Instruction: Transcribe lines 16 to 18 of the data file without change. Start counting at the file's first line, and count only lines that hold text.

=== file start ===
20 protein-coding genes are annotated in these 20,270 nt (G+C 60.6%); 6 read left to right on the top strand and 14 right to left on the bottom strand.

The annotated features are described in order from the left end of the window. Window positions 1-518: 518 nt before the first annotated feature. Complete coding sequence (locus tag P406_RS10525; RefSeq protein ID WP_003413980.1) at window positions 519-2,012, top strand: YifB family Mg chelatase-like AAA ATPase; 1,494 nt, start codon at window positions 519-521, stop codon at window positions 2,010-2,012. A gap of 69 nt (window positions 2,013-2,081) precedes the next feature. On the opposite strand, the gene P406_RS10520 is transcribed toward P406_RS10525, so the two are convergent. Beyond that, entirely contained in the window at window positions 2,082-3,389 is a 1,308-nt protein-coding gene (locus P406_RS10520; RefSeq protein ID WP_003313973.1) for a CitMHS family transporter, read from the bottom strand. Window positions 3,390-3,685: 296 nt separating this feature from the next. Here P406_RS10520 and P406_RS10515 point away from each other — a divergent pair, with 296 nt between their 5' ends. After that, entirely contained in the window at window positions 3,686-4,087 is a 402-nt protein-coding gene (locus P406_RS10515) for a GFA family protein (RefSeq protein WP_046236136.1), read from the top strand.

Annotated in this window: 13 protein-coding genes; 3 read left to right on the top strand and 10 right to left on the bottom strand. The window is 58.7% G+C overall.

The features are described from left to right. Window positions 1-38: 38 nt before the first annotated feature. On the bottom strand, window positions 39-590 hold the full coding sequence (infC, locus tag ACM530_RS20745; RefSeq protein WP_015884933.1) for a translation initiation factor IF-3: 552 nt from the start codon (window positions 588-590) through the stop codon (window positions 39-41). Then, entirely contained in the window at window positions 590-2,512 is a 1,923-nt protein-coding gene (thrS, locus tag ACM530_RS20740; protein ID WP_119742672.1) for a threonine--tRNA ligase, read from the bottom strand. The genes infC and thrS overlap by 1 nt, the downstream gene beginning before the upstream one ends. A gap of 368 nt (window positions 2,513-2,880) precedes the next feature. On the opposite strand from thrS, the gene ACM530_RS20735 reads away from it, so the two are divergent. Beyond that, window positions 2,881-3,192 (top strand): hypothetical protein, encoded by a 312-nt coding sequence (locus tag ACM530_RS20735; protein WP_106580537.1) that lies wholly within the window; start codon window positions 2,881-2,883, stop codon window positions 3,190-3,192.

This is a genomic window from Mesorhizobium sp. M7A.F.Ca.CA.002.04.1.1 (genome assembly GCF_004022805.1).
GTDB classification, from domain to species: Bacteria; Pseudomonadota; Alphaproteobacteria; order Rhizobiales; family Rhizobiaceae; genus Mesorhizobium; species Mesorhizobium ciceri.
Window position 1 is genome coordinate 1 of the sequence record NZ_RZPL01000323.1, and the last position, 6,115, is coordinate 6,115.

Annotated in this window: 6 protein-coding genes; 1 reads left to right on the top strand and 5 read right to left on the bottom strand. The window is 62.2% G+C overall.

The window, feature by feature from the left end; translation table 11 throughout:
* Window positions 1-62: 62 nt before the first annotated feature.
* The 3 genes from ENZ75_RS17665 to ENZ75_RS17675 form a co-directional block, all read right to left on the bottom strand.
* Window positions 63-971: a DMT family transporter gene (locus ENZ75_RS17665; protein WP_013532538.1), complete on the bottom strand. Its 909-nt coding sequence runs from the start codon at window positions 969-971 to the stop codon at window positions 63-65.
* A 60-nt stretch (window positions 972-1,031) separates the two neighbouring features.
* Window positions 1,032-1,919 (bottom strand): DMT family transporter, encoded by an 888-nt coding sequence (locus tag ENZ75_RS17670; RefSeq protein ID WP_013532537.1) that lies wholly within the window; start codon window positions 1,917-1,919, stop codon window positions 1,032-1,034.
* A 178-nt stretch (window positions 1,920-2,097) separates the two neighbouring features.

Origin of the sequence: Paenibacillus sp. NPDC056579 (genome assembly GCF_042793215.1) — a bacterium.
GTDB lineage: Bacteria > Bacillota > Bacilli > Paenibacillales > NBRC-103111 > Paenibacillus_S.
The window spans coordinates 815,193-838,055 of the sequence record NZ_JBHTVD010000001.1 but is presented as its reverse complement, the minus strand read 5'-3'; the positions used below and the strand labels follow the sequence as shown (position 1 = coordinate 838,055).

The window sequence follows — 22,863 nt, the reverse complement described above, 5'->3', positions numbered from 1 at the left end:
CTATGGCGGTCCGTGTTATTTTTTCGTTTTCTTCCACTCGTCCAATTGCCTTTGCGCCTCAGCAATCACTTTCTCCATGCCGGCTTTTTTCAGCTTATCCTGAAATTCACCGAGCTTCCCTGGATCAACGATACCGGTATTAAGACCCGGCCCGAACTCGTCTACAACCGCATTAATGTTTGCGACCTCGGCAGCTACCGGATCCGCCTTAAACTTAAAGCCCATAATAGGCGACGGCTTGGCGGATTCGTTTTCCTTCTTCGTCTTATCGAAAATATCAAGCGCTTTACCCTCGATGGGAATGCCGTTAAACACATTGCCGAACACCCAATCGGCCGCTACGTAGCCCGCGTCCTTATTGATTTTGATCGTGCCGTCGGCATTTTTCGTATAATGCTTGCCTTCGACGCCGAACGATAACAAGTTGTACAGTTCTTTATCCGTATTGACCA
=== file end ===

Origin of the sequence: Paenibacillus sp. NPDC056579 (genome assembly GCF_042793215.1) — a bacterium.
GTDB lineage: Bacteria > Bacillota > Bacilli > Paenibacillales > NBRC-103111 > Paenibacillus_S.
The window spans coordinates 815,193-838,055 of the sequence record NZ_JBHTVD010000001.1 but is presented as its reverse complement, the minus strand read 5'-3'; the positions used below and the strand labels follow the sequence as shown (position 1 = coordinate 838,055).